• Zoned CD-1, unless a provision is included in the CD-1 bylaw.

Making a rezoning application

If the proposed increase in density is more than 10%, or the receiver site is located outside the districts listed above, you need to submit a rezoning application.

Learn more

Are there additional development and rezoning application requirements?

Both development applications and rezoning applications have two additional requirements when density transfers are involved:

  • At the application stage, proof that the donor site has the necessary amount of density available
  • At the approval stage, proof that the sale of density has been completed

Proving that the donor site has the necessary amount of density available

To prove that the donor site has the necessary amount of density, both development applications and rezoning applications must include Letter A.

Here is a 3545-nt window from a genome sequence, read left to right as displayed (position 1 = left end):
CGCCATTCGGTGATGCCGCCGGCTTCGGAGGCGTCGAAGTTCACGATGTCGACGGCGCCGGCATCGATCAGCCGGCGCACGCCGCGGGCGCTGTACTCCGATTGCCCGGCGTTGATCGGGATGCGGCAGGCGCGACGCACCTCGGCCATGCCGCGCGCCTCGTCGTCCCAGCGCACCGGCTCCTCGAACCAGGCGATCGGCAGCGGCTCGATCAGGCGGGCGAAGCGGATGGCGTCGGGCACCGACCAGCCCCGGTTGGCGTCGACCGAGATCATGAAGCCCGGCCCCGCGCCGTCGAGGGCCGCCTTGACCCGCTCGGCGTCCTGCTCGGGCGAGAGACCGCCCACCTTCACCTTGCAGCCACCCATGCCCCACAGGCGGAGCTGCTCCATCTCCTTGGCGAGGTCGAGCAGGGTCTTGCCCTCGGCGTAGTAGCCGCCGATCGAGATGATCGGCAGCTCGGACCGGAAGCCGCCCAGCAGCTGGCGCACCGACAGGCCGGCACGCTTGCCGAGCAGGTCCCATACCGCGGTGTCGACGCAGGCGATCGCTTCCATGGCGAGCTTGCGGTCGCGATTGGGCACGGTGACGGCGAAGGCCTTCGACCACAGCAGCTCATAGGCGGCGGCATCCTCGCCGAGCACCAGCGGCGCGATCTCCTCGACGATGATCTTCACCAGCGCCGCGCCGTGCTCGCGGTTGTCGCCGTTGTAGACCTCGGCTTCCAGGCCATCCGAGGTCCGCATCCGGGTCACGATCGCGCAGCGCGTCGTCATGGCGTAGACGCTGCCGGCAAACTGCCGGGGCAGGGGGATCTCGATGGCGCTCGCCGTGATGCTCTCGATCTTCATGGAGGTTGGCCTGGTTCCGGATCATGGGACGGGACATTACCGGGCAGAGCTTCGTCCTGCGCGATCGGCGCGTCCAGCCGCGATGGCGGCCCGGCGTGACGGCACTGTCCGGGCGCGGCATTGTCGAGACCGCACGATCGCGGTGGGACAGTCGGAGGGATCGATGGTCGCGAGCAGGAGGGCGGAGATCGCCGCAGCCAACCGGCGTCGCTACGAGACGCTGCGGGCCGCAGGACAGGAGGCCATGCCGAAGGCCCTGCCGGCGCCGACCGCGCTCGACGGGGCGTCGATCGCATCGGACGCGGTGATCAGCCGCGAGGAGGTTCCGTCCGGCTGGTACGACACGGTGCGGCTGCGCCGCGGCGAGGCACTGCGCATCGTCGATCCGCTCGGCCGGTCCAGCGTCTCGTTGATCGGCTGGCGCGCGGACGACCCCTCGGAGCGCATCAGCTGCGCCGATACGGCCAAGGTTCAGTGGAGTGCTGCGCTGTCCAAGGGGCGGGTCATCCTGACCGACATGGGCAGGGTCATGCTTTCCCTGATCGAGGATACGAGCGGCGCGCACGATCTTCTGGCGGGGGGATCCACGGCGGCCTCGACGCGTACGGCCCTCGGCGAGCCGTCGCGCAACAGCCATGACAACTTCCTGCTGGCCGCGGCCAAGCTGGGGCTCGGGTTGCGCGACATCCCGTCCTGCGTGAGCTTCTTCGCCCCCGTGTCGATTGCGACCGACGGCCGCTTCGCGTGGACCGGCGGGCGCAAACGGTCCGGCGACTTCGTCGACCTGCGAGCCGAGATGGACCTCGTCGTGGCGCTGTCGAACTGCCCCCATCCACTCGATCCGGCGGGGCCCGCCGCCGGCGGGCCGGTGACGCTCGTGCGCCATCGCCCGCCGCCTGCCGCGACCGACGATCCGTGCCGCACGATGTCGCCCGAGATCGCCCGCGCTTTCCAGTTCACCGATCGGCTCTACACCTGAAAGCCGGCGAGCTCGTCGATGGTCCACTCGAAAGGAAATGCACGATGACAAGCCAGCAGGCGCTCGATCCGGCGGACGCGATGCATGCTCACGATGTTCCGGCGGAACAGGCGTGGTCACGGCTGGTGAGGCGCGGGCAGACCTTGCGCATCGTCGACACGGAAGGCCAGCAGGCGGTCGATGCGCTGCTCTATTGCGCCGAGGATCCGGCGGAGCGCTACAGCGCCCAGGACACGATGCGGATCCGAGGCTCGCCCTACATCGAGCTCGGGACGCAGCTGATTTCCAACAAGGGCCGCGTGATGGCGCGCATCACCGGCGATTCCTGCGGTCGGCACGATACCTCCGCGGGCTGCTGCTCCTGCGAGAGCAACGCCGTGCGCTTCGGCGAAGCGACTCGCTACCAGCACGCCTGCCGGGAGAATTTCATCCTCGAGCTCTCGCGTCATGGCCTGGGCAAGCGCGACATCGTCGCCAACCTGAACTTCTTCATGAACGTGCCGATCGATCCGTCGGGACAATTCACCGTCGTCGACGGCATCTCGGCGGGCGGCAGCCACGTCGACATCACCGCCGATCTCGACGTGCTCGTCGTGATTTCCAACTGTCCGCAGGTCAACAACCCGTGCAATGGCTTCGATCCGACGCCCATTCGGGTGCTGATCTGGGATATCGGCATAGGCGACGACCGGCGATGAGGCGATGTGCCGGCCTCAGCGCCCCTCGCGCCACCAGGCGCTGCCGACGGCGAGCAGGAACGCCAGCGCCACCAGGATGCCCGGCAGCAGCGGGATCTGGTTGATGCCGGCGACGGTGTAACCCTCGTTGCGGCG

Letter A is signed by both the donor site owner and the receiver site owner. It provides the City with evidence that the donor site has available the amount of density requested by the receiver site, and that a conditional agreement has been reached for the sale of this amount of density.

If you submit a rezoning application, submit Letter A before your public hearing.

Proving that the sale of density has been completed

Before a development permit can be issued, or a rezoning bylaw enacted, the City requires confirmation that the sale of density has been completed.  

Provide this information by filling out Letter B.

When rehabilitation is not complete by the time a development permit is issued or rezoning enacted

If the heritage rehabilitation is not complete by the time the development permit is issues or rezoning enacted, a Progress Report must accompany Letter B.